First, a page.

Tags: Abraham Charnes, Alan Waterman, Alfred Sloan, Allen Newell, Beatrice Cherrier, Charles Holt, Edward L. Bowles, Eli Shapiro, Franco Modigliani, Henry Stimson, Herbert Simon, Horace Levinson, Hunter Heyck, Jay Forrester, Joel Isaac, John Muth, Judy Klein, Karl Compton, Marion Foucarde, Paul Samuelson, Philip Morse, Rakesh Khurana, Robert Solow, William Larimer Mellon Sr., William W. Cooper
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This post continues my provision of supplementary commentary for my Business History Review article, “Operations Research vis-à-vis Management at Arthur D. Little and the Massachusetts Institute of Technology in the 1950s” (Thomas 2012). In it, I look at a history split between this article and my 2009 article with Lambert Williams, “Epistemologies of Non-Forecasting Simulations, Part I: Industrial Dynamics and Management Pedagogy at MIT” (Thomas and Williams 2009).
When MIT established its new School of Industrial Management (SIM) in the early 1950s, the institute’s administrators sought a signature approach to the subject reflecting its strengths in science and engineering. This search moved from operations research (OR) to Jay Forrester’s “industrial dynamics”. In the end, neither approach became the distinguished approach to management that MIT sought, though SIM and OR would both become individually successful within the Institute.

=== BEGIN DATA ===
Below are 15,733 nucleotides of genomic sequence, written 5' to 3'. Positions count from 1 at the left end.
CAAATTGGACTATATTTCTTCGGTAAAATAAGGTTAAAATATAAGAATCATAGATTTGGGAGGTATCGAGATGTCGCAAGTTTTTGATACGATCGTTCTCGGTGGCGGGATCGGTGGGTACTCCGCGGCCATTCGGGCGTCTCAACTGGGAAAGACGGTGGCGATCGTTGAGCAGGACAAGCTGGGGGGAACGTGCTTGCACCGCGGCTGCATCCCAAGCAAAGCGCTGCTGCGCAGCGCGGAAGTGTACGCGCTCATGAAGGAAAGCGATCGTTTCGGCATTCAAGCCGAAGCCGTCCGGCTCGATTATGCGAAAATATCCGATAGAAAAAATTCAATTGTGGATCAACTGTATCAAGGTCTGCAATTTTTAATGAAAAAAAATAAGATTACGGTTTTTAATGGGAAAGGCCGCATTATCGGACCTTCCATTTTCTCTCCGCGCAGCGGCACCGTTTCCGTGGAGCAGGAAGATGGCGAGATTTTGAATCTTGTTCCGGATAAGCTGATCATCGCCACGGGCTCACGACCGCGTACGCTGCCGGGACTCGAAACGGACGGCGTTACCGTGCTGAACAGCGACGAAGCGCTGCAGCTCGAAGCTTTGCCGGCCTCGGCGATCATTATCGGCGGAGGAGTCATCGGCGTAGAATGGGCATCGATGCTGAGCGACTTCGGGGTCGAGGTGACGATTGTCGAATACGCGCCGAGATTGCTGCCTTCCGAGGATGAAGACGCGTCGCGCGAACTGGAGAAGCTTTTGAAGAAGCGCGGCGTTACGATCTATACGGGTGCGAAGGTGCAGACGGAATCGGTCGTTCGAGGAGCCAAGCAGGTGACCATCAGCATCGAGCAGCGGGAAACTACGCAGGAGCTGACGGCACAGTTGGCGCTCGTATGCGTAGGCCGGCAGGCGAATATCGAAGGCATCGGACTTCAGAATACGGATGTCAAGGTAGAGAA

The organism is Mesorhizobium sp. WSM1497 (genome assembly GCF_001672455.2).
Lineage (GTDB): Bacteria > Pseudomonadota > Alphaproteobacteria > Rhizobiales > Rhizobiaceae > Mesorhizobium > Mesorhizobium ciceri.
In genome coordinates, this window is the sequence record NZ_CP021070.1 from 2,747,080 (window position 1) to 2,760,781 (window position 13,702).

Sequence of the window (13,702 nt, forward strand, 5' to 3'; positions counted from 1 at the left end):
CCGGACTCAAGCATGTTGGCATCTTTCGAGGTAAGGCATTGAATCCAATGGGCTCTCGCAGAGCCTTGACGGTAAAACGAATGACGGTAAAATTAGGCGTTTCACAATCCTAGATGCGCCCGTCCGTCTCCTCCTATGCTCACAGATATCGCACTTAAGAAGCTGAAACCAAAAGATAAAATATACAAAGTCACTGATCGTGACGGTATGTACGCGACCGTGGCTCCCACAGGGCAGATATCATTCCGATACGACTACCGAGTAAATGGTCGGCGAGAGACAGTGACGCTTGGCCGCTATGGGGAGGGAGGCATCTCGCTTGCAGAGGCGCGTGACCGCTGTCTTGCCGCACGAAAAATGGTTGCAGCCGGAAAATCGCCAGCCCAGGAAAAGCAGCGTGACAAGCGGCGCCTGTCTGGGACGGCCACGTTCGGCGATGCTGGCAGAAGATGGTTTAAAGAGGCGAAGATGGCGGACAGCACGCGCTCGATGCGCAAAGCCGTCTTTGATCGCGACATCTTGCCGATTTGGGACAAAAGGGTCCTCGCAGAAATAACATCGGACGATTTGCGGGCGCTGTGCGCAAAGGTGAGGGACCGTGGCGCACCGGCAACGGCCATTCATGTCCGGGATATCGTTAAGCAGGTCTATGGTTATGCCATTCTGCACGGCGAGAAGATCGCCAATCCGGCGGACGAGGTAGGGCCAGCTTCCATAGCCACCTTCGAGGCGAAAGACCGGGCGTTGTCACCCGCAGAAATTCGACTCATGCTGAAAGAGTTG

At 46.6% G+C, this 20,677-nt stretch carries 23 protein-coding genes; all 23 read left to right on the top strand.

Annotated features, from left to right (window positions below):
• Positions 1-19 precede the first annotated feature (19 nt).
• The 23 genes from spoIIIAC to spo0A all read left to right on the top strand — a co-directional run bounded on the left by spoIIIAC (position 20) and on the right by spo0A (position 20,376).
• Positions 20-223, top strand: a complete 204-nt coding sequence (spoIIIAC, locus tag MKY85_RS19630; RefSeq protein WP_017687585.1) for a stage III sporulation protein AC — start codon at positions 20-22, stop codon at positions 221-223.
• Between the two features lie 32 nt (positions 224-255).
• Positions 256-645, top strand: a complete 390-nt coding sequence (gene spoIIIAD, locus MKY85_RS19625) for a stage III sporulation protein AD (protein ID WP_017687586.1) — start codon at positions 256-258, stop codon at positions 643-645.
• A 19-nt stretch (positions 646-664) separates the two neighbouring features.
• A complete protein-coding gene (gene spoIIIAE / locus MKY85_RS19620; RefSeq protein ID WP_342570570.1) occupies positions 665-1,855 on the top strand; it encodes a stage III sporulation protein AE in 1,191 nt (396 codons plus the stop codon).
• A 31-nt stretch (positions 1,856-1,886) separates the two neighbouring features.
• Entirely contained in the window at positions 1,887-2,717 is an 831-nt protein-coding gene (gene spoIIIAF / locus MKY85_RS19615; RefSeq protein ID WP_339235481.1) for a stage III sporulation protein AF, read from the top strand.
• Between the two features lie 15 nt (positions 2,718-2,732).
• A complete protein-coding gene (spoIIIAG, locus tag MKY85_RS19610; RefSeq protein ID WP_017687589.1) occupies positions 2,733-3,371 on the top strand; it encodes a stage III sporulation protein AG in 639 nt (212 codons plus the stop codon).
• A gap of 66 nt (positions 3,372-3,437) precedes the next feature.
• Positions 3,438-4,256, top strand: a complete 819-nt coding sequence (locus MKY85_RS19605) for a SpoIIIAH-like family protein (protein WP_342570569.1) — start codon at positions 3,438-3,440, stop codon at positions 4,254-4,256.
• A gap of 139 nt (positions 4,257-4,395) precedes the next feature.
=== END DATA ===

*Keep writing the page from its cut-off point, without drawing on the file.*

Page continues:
The last part of this post puts this story in the context of the more successful effort of the Carnegie Institute of Technology to develop a high-profile program for its Graduate School of Industrial Administration, which was established around the same time. Carnegie Tech’s approach to management had strong intellectual connections with academic economics — an intellectual model that soon attracted the field of OR into its orbit. The equivalent intellectual and institutional movement at MIT was to be found in the ascendancy of its economics department.
Tags: Allen Newell, Arnold Thackray, Derek de Solla Price, Eugene Garfield, Gerald Holton, Harriet Zuckerman, Joshua Lederberg, Robert K. Merton, William Adair, Yehuda Elkana
Simultaneously reading a recent Guardian article on the issue of open-access scientific publication, and Robert K. Merton’s “The Sociology of Science: An Episodic Memoir” (in The Sociology of Science in Europe, 1977, pp. 3-141) spurred me to wonder whether science studies could aid scientists to transition to a new model of scientific publication that is up-to-date with technology, but that also retains the intellectual and institutional virtues of present models. My answer to this question is: probably not.
The thought occurred to me because of Merton’s consideration of whether or not his 1940s-era understanding of how and why scientific credit is assigned the way it is could have led to the establishment of something like the Science Citation Index (SCI) prior to its actual appearance in 1963. Merton speculated on why it didn’t, but he also marked a growing contact in the 1960s and ’70s between the historians and sociologists of science, publication indexing, and the rising tide of “science indicators”. He reckoned this contact would grow as both the sociology of science and science metrics matured. Unfortunately, the 1970s actually seems to have been its high-water mark.